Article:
Warm and entertaining, “Never Apologize: A Personal Visit With Lindsay Anderson” is a baldly legit documentation of the iconoclastic Blighty helmer’s cherished memories, as originally conceived for a one-man show by thesp and Anderson protege Malcolm McDowell. Basic theatrical presentation by mutual friend and producer Mike Kaplan will not deter cinephiles, assuring fest play and pubcaster consideration and possibly spurring future Anderson retros. Pic could also make an excellent DVD extra for ancillary packages.
Film begins with a black-garbed McDowell walking onto a spartan stage, where a lectern is offset by a wooden table setting adorned with a Union Jack tablecloth; a leather jacket belonging to Anderson hangs over one chair. Photographs and clips spanning Anderson’s life from childhood to old age are interspersed through throughout the proceedings.
Moving between performance and recitations, thesp begins by recalling his audition for 1968’s “If …. ,” which marked the beginning of a long and fruitful collaboration between the helmer and his faithful, if quarrelsome, student. McDowell also reads a relevant passage from book “Going Mad in Hollywood” by film’s scripter, David Sherwin.
Thesp charts the success of “If ….” and his and Sherwin’s determination to make a kind of sequel called “Coffee Man.” Anderson characteristically badgered them into developing their idea into a superior, more surrealistic script, retitling it “O Lucky Man” (1972) on their behalf.
As read by McDowell, excerpts from Anderson’s diaries and letters revive several amusing and emotional anecdotes, including a long-running feud with thesp Alan Bates and an astute observation of the stylistic differences between aging stars Lillian Gish and Bette Davis in the helmer’s “The Whales of August” (1987). Recollection of Anderson’s meeting with Hollywood icon John Ford is particularly touching.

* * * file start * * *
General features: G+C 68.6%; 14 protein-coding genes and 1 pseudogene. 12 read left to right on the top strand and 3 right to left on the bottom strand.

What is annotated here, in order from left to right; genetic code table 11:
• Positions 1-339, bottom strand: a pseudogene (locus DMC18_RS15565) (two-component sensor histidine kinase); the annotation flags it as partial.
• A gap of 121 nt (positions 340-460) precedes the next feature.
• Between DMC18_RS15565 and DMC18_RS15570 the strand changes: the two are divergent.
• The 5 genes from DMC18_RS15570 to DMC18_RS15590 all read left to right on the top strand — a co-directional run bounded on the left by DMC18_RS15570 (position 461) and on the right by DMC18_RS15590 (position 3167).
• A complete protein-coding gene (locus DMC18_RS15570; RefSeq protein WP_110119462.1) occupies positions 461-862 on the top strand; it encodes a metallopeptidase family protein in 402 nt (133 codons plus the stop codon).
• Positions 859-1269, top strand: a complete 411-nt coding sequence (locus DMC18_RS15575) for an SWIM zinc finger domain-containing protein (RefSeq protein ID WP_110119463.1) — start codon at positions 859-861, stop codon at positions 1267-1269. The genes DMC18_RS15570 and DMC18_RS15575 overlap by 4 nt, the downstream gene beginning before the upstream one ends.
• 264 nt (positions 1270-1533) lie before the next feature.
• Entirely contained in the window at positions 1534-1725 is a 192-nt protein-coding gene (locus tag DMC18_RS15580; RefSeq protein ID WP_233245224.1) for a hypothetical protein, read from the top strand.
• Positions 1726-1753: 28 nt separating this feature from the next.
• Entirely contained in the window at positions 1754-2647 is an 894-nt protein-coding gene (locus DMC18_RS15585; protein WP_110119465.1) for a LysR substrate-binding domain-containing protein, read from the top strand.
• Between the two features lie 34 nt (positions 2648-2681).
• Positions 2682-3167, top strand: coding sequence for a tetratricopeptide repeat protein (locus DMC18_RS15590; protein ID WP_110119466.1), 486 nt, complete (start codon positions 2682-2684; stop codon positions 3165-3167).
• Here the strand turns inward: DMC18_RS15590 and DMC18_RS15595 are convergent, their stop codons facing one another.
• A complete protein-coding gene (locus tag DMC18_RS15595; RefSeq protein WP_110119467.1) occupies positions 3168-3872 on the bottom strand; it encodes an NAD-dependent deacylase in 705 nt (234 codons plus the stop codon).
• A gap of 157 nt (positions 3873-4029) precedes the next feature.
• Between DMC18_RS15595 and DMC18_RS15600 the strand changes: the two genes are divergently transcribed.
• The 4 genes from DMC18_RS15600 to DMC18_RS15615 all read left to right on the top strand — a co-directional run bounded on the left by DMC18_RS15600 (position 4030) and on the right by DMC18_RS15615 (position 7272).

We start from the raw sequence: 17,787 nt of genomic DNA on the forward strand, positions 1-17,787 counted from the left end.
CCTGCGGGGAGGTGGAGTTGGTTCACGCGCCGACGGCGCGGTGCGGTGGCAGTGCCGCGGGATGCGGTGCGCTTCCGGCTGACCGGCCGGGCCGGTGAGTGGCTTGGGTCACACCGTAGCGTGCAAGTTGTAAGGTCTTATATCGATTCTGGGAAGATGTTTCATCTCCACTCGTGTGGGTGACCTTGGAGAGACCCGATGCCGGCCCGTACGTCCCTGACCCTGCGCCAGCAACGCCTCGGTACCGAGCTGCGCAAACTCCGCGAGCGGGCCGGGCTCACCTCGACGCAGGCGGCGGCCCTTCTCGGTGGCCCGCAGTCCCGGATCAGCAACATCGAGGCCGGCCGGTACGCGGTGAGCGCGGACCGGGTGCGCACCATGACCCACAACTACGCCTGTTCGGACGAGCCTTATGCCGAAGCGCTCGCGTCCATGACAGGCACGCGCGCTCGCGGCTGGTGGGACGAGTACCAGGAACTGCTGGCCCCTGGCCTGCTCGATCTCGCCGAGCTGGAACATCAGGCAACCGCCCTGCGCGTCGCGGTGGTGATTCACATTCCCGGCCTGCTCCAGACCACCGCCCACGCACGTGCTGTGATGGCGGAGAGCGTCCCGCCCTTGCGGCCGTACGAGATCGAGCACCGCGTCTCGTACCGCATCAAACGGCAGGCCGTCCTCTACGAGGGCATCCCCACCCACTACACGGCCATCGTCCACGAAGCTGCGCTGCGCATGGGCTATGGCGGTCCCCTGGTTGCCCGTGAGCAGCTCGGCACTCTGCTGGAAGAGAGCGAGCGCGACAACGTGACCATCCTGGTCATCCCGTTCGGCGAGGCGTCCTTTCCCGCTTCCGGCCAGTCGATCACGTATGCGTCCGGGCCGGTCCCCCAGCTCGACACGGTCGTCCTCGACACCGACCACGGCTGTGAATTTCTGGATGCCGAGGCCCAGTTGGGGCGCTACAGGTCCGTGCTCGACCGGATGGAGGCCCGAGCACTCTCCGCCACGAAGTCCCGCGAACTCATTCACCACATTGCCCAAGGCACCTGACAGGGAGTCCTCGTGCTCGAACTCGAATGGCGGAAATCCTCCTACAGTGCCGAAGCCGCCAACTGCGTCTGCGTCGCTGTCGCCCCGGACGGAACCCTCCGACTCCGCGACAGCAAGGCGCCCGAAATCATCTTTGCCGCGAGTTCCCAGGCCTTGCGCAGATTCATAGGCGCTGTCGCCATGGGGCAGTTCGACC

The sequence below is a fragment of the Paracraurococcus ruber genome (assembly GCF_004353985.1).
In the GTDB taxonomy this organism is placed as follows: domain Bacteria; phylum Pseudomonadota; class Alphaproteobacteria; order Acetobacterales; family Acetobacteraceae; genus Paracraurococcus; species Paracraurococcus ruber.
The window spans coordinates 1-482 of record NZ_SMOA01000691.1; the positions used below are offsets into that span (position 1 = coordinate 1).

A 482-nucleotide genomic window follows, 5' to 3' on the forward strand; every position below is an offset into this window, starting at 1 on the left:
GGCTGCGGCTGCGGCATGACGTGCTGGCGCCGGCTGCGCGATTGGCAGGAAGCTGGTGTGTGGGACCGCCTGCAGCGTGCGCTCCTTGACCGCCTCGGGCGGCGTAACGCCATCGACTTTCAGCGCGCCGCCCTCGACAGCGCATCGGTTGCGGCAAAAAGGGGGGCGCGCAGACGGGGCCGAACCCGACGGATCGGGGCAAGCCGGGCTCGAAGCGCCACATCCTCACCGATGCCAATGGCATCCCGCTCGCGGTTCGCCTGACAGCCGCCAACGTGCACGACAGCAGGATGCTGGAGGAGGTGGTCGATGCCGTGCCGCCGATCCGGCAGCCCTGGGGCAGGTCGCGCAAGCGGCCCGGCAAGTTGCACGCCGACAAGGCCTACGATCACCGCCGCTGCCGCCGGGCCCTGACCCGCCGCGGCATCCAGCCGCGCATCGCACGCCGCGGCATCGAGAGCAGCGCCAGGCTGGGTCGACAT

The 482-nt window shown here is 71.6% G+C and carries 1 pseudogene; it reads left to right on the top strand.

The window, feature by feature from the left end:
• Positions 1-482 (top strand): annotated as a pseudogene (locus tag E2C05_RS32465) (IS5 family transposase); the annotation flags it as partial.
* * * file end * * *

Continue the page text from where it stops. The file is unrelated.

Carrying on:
Similarly moving are McDowell’s affectionate reflections on the more hidden aspects of his mentor’s personality. Like many thesps, McDowell sometimes gives the impression he prefers talking about himself; tangentially, his self-obsession frequently gets the better of him.
But the beauty of this informative and entertaining document is that despite the thesp’s self-centeredness, talking about Anderson is a closely held and heartfelt second priority.
Helming by Kaplan (a longtime friend of McDowell’s since their “A Clockwork Orange” days, who also worked as Anderson’s producer on “The Whales of August”) sparingly uses multiple camera setups but deliberately foregoes any pointless attempts to cinematize the theatrical setting. Kaplan’s choice to use a photo of Anderson standing in Monument Valley while playing a tape of Anderson singing the song “Red River Valley” from Ford’s “The Grapes of Wrath” (1940) provides a moving coda.
Tech credits are pro. At single Cannes screening caught, credit crawl stipulated that final clearances are pending.